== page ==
“Let each morning and evening be a new and complete day. In childlike simplicity live as if you were to have no to-morrow so far as worrying as to its possible outcome goes. Make the best of to-day's income. Not one minute of to-morrow belongs to you. It is all God's. Thank him that His hands hold it, and not your feeble, uncertain fingers.”

Marion Harland


An Open Secret,

Chapter I.

Sisterly Discourse with John's Wife Concerning John,

Chapter II.

The Family Purse,

Chapter III.

The Parable of the Rich Woman and the Farmer's Wife,

Chapter IV.

Little Things that are Trifles,

Chapter V.

A Mistake on John's Part,

Chapter VI.


Chapter VII.

Must-haves and May-bes,

Chapter VIII.

What Good Will It Do?

Chapter IX.

Shall I Pass It On?

Chapter X.

"Only Her Nerves,"

Chapter XI.

The Rule of Two,

Chapter XII.

The Perfect Work of Patience,

Chapter XIII.

According to His Folly,

Chapter XIV.

"Buttered Parsnips,"

Chapter XV.

Is Marriage Reformatory?

Chapter XVI.

"John's" Mother,

Chapter XVII.

And Other Relations-in-Law,

Chapter XVIII.

A Timid Word for the Step-mother,

Chapter XIX.

Children as Helpers,

Chapter XX.

Children as Burden-bearers,

Chapter XXI.

Our Young Person,

Chapter XXII.

Our Boy,

Chapter XXIII.

That Spoiled Child,

Chapter XXIV.

Getting Along in Years,

Chapter XXV.


Chapter XXVI.

The Gospel of Conventionalities,


Familiar, or Intimate?


Our Stomachs,


Cheerfulness as a Christian Duty,


The Family Invalid,


A Temperance Talk,


Family Music,


Family Religion,


A Parting Word for Boy,


Homely, But Important,



The Secret of a Happy Home

Author: Marion Harland

Published: 1896



Upon the satin seat of a chair in the corner of the drawing-room, lie six white Lima beans, and three small red-spotted apples. Wild fruit they are, cast by a superannuated crab, spared by the woodman's axe because it stands on the verge of the orchard. The apple-pickers never look under it for gleanings. The beans were pulled from a frost-bitten vine in the garden, and shelled with difficulty, the pods being tough, and Boy's fingers tender. Both trophies secured, they were brought into the house, deposited in the safest place Boy's ingenuity could devise, and, alas! forgotten in the hurry of catching the "twain." There was no room for them in Boy's long-suffering pockets. They bulged to the bursting point with chestnuts, also the spoil of the grasping little fingers.

Boy is city-born and city-bred, and a day in the country is better than a thousand in street and park. A day in the woods, when chestnuts and walnuts hustle down with every breath of air, and the hollows are knee-deep with painted leaves, has joys the eager tongue trips over itself in the endeavor to recount. Boy and Boy's mother took the six o'clock train to town last night. This morning, throwing open the parlor blinds, I espy the six flat, white beans and the three red-speckled crab-apples. They were so much to the owner; except for the value imparted by association with the dancing blue eyes and the tight clutch of fingers that had green stains on them when the wrestle with the pods was over, they are so much more than worthless to everybody else--that there is infinite pathos in the litter. It is picturesque and poetic.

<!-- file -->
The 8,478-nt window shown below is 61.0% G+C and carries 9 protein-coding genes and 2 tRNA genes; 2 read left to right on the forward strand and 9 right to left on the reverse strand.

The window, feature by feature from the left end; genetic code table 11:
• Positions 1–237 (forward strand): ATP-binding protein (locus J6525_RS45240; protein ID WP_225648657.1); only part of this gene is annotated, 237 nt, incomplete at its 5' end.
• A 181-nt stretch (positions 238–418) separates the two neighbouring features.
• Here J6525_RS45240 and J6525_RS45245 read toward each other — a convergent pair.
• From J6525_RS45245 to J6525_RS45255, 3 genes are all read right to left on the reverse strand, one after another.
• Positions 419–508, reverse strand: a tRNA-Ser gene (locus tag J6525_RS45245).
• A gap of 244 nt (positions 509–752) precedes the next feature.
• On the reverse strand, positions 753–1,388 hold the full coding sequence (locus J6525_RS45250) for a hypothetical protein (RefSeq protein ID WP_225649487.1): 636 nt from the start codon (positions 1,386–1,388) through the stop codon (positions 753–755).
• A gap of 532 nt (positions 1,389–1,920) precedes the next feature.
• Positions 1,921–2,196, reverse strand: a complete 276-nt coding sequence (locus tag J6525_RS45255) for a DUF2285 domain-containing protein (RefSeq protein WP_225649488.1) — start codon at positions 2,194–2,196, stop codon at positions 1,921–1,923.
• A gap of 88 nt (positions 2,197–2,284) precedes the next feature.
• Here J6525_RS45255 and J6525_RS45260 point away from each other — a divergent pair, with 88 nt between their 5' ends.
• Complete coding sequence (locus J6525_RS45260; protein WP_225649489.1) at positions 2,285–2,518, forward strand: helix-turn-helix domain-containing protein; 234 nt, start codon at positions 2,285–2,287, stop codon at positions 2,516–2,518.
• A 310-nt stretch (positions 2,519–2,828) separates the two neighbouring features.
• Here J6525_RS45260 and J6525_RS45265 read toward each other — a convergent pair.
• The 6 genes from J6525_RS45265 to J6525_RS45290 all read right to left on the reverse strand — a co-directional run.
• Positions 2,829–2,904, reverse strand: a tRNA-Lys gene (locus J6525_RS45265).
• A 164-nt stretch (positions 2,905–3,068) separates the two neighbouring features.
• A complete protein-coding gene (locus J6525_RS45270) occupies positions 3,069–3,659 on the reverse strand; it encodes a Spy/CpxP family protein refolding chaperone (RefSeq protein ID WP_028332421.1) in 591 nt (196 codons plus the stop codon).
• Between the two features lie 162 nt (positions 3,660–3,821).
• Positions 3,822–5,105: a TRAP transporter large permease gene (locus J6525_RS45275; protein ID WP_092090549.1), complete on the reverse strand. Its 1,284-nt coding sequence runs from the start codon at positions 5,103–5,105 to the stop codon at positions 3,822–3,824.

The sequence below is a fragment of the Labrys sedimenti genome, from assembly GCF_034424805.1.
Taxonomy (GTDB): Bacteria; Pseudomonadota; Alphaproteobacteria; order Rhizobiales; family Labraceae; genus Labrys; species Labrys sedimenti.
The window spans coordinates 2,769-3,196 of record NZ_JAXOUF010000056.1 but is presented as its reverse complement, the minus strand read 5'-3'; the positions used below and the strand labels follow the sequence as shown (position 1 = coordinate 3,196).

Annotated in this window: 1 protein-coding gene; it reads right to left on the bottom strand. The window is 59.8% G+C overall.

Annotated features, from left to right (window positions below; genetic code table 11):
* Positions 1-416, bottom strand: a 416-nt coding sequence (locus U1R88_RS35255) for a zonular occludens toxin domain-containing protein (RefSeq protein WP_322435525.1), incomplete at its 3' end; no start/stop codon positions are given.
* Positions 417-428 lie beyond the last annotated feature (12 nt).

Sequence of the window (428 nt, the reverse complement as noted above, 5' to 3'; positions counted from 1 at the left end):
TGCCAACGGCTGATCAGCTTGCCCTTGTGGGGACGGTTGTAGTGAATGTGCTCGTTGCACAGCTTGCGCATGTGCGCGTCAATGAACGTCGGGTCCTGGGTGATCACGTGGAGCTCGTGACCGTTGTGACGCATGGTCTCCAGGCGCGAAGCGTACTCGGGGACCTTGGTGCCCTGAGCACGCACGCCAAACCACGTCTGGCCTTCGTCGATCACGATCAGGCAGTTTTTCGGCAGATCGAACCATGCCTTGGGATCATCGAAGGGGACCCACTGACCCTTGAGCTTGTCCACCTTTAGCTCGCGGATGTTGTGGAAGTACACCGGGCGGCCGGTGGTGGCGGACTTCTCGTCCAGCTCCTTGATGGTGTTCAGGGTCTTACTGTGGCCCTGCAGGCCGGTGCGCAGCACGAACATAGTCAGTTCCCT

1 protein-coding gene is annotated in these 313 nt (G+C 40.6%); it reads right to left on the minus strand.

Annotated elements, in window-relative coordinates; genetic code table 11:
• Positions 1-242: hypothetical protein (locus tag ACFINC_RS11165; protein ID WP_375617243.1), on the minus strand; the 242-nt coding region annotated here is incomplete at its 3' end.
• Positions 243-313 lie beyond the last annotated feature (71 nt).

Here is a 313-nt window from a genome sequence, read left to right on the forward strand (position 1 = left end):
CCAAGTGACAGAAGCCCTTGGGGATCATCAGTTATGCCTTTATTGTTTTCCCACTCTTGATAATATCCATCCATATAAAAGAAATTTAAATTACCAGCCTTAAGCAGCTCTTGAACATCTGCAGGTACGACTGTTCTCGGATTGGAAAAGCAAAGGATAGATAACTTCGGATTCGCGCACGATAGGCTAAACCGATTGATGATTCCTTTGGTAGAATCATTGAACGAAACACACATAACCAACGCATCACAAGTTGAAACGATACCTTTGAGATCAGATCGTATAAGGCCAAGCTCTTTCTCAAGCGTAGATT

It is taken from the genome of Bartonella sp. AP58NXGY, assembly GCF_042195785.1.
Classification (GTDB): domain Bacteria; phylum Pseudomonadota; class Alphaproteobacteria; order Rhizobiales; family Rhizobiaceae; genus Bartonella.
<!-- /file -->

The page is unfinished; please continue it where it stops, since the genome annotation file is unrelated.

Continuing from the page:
There will be no poetry, picturesqueness or pathos in the litter when Boy is older by a year or two. His leavings in outlandish places will become "trash," and still later on "rubbish" and "hateful." At twelve years of age he will be a "hulking boy," and convicted of bringing more dirt into the house upon one pair of soles than three pairs of hands can clean up. Eyes that fill now in surveying the tokens of his recent occupations and his lordly disregard of conventionalities, will flash petulantly upon books left, face downward, over night, on the piazza floor; muddy shoes kicked into the corner of the hall; the half-whittled cane and open knife on the sofa, and coats and caps everywhere except upon the hooks intended for them.

I once heard a grown-up beauty declare in the presence and hearing of a half-grown brother, that, "every boy should be put under a barrel at fourteen, and kept there until he was twenty, out of the sight of his kindred and acquaintances."

"Up to twenty-one he is an unmitigable nuisance!" concluded the belle, with the vanity of one who has put the case smartly.

The lad listened to the tirade without the twitch of a muscle--stolidity that proved him to be well used to such flaying. Three out of four boys in that family "turned out badly," and were cried down by a scandalized community for disgracing a decent and godly ancestry. Hearing this, I recollected the beauty and the barrel, and speculated sadly whether or not this were the key to the enigma.

It generally happens that the grown-up sister has less patience with the growing brother than any other member of the household. From principle and from inclination, and, I am inclined to add, from nature, she "sits upon" Boy habitually.

Ungrateful Lady Mary Wortley Montagu called her quondam lover, Alexander Pope--

"A sign-post likeness of the human race: That is, at once resemblance and disgrace."

In her visions of the coming man, the sister resents the truth that Boy belongs to the same species and sex, or persists in judging him by this standard. In the "freshness" of his age and kind, he is skeptical as to her good looks and other fascinations, and takes wicked satisfaction in giving her to understand that he, at least, "is not fooled by her tricks and manners." If her "nagging" is a thorn under his jacket, his cool disdain is a grain of sand inside of her slipper.

What looks like natural antipathy between big sisters and little brothers is but one of several reasons why home is so often less like home to the boys than to the rest of the family.

I have in my mind's eye a distinct picture of the quarters allotted to a promising college-lad in the mansion of a wealthy father, and which I saw by accident. Each of the three accomplished sisters had her own bed-chamber, fitted up according to her taste. A spacious sitting-room on the second floor, with windows on the sunny front and at the side, was common to the trio. There were flowers, workstands, desks, easels, bookshelves, lounging and sewing chairs, pictures selected by each; portiéres in the doorways and costly rugs upon the polished floor. Up two flights of stairs, on the same floor with the servants, the brother was domiciled in a low-browed, sunless back-room, overlooking kitchen-yards and roofs. A dingy ingrain carpet was worn thin in numerous places; no two pieces of furniture were even remotely related to one another in style or age. The wall-paper hung here and there in strips; the windows were dim with dirt; dust lay thickly in every corner; a counterpane of dubious complexion had a dark, wide-spreading stain in the centre.